In the past month, police departments have been adding armored vehicles to their fleets. These are surplus vehicles from the military, usually obtained at little to no cost to the police departments, but the fleet additions often create discussion about the militarization of police departments.

The Madison (Ind.) Police Department in September added a mine-resistant ambush protection vehicle (MRAP) to its fleet, although it expected something similar to an armored Hummer, the Madison Courier reported. The City plans to keep the no-cost vehicle at the City garage until it is needed.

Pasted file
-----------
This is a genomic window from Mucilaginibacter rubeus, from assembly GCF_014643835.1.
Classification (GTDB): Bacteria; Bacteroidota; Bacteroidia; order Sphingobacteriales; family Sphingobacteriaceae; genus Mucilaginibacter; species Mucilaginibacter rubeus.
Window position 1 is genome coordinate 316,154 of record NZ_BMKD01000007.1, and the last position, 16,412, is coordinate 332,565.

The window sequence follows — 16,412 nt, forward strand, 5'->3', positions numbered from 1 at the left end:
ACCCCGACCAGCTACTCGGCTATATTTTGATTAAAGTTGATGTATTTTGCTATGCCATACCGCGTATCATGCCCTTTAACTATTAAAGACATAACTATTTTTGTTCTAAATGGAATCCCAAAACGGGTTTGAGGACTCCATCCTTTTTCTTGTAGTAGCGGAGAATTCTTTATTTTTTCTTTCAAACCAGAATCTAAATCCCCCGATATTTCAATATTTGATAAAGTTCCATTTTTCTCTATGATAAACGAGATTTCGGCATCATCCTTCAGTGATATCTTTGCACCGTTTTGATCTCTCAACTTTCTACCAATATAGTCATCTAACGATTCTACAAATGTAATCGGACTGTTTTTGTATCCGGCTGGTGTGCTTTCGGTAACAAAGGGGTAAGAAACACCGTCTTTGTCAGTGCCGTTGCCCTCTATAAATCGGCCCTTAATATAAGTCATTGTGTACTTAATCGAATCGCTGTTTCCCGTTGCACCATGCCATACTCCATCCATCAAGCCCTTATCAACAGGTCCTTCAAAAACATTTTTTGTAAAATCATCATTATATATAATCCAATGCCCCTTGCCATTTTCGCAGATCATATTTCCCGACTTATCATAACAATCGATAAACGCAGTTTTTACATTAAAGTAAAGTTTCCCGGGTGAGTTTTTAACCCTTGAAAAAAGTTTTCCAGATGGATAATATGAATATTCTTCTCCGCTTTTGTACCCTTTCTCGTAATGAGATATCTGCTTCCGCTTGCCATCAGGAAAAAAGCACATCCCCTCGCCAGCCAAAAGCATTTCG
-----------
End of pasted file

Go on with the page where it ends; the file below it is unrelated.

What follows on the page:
Ohio State University also added a no-cost armored military vehicle to its fleet in September. The Daily Caller reported the vehicle is a replacement for a police vehicle that will function as an all-hazard, all-purpose response vehicle.

The Yuma Police Department in Arizona unveiled its own no-cost, borrowed MRAP on Oct. 3, the Yuma Sun reported. It will be used by the Special Enforcement Team for high-risk operations.

The Eureka (Calif.) Police Department acquired an MRAP in order to respond to possible active shooter and hostage scenarios, the Eureka Times-Standard stated. Eureka Police Chief Murl Harpham told the newspaper that the Department of Defense wanted to offload 200 MRAPs and received requests from 800 police agencies.